Monex doesn’t actually “hand over any metals” and customers never actual control a commodity. The metals are kept in third party depositories, and the only way customers can get them is if they pay in full and either have the metals shipped to them or pick them up. “According the CFTC, Monex simply makes a ‘book entry’ when customers make trades — nothing more.”

The CFTC alleges the Atlas is designed for customers to lose money, that it isn’t “safe, secure or profitable,” as advertised, and has that Monex has been violated the CEA since 2011. In fact, it alleges, “Atlas is designed so that when customers lose, Monex gains.” Among other things, it pointed out that as the counterparty to every transaction, Monex benefits from “large price spreads at the customers expense.” In addition, it engaged in high pressure sales tactics while systematically understating the risks associated with trading.

The CFTC sued a number of Monex companies and two principals, alleging four separate CEA violations. The District Court said that three counts failed because Monex fell within the actual delivery exception and that the 4th failed because CFTC alleged only fraud, not fraud AND manipulation.

The Court of Appeals first examined the “actual delivery” exception. Monex argued that actual delivery took place when the commodities were delivered to third party depositories for the buyer’s benefit. The Court disagreed: “actual delivery requires some meaningful degree of possession or control by the customer.” While using a third party depository isn’t fatal to this exception, it didn’t work here because the metals were in a depository chosen by the broker, “never change hands, and are subject to the broker’s exclusive control, and customers have no substantial, non-contingent interest.” The fact that the commodity serves as collateral doesn’t change the analysis, according to the Court.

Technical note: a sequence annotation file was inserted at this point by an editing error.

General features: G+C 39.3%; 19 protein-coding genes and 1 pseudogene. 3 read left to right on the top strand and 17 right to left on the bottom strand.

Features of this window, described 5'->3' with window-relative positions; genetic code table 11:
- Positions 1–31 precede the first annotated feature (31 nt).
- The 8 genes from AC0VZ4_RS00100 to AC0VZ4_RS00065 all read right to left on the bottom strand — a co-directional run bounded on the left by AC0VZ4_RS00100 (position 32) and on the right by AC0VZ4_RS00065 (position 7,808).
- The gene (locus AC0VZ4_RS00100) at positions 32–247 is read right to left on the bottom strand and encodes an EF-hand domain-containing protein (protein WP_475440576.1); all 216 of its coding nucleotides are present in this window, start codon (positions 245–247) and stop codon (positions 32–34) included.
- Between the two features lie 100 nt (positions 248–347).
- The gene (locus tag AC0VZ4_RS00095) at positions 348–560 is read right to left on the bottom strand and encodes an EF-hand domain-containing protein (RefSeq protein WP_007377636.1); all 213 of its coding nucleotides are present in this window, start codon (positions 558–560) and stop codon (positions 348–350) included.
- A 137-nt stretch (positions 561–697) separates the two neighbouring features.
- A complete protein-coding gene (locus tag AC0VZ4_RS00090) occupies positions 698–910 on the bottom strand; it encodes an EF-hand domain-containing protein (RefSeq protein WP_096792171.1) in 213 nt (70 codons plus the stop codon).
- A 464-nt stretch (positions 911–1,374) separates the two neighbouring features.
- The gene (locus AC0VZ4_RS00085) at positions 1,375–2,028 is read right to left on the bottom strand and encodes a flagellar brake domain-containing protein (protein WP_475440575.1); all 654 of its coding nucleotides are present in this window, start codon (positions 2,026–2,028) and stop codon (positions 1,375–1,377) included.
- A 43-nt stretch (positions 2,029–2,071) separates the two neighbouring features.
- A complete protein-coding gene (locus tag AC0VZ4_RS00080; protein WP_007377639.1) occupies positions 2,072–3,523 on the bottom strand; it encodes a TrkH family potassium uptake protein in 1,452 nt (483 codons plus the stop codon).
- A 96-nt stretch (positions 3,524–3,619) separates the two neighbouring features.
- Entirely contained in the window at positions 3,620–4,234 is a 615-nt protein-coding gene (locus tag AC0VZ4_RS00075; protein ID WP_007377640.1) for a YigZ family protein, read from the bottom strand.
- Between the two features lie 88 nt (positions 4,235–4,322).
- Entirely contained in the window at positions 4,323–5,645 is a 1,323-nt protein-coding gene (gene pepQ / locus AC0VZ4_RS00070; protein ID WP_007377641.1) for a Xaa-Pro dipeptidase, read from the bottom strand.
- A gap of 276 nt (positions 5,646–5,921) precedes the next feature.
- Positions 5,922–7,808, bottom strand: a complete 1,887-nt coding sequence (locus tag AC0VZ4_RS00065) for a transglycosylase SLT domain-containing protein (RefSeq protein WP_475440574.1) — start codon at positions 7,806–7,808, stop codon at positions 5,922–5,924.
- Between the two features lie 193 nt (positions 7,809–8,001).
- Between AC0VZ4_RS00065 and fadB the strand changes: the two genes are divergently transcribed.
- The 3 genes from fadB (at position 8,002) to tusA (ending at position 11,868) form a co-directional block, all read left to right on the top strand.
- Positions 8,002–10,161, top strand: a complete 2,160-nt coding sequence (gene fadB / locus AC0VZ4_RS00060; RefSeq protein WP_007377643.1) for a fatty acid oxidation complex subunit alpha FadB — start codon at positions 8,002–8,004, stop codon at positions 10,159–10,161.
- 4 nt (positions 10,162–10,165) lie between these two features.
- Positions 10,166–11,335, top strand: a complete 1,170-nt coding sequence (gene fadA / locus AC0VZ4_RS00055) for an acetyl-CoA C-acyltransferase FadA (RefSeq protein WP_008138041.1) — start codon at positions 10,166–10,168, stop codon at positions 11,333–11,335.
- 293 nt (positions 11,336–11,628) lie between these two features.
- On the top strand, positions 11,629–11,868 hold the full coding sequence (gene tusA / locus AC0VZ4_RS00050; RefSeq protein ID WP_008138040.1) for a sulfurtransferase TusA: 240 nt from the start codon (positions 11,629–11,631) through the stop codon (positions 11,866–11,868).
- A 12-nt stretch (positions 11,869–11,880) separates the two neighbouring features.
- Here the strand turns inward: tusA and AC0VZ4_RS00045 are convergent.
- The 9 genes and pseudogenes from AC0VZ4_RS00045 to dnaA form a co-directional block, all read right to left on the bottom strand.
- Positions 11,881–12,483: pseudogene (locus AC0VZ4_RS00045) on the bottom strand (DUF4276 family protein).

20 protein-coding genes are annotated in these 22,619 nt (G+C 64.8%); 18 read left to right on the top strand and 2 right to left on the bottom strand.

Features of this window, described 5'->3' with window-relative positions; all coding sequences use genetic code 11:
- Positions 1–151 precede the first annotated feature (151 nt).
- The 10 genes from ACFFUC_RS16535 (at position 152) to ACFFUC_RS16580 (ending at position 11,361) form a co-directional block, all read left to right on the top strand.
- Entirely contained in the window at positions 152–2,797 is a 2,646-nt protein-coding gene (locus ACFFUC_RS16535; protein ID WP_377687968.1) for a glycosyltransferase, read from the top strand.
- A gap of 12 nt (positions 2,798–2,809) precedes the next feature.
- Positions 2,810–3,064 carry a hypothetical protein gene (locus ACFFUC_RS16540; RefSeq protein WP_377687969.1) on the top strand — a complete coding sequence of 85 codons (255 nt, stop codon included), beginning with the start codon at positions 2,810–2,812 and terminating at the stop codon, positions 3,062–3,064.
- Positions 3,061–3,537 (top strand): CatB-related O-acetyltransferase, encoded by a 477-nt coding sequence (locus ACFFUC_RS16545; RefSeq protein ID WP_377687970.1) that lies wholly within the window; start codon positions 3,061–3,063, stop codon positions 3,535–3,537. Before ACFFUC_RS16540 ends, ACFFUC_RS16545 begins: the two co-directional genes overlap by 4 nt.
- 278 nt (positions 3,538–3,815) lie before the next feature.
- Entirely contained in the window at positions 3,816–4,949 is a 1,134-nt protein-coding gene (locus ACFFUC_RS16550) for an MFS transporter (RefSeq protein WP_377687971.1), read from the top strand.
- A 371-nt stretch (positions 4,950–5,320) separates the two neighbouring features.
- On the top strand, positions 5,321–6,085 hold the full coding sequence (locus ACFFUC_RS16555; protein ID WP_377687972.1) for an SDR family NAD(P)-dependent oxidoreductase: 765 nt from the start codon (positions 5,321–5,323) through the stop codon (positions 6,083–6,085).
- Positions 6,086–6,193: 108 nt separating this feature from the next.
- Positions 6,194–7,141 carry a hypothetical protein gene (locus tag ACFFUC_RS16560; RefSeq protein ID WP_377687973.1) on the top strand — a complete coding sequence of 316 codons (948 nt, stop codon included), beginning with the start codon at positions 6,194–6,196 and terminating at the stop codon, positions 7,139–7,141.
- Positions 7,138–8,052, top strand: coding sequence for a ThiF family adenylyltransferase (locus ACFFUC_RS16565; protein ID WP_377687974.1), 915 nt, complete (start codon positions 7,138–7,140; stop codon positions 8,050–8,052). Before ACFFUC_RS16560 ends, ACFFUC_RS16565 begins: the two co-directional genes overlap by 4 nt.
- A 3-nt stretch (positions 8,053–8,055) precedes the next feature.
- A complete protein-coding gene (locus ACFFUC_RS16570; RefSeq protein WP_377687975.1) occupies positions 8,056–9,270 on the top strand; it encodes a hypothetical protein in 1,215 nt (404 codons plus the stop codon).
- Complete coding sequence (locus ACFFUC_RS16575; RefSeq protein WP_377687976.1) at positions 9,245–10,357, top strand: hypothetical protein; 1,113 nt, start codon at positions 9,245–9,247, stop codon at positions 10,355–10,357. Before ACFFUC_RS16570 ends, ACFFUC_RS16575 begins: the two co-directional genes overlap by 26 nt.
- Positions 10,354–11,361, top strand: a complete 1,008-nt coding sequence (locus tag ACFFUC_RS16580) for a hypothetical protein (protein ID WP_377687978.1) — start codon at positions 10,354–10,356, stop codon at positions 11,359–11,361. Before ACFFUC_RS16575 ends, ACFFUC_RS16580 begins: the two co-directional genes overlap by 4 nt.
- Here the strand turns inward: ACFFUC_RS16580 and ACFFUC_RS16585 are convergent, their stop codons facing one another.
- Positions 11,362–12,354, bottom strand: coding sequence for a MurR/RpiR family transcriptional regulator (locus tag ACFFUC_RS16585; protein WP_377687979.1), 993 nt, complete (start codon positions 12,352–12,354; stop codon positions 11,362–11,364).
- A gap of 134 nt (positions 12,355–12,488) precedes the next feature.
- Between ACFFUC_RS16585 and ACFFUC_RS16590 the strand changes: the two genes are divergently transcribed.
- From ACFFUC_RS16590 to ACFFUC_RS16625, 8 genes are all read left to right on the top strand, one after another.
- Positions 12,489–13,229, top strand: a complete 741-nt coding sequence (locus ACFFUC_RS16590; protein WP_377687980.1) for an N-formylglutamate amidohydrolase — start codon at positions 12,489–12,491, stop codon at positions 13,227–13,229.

In short, “actual delivery [] unambiguously requires some degree of possession or control.” Transfer of title to the customer and delivery to a third party depository doesn’t satisfy this when it’s “simply a sham.” In this case, the customers had no contractual right to the metal, which was in Monex’s total control and could be liquidated by it at any time.

Monex’s second angle of attacks was that the CFTC only alleged fraud, not fraud and manipulation. The relevant statutory language prohibits the use of “any manipulative or deceptive device.” The trial court said “or” should be read as conjunctive, meaning “and”. The Court of appeals disagreed — “or” means “or”, it reasoned; “[w]hen the word ‘or’ joins two terms, we apply a disjunctive reading.” Furthermore, this particular part of the CEA “is a mirror image of s 10(b) of the Securities Exchange Act which the Supreme Court has interpreted as a ‘catch-all clause.’” Bottom line — this Court says the CFTC doesn’t have to allege market manipulation under the section of the CEA raised here. Fraud is enough.

What does this all mean? Well, we have seen aggressive enforcement action by the CFTC in relation to Bitcoin and other virtual currencies in the past several years. What “actual delivery” means in connection with bitcoin margin trading has vexed others already. For example, the Bitfinex exchange ran afoul of the “actual delivery” requirement back in 2016 and entered in a consent order over a very similar allegation: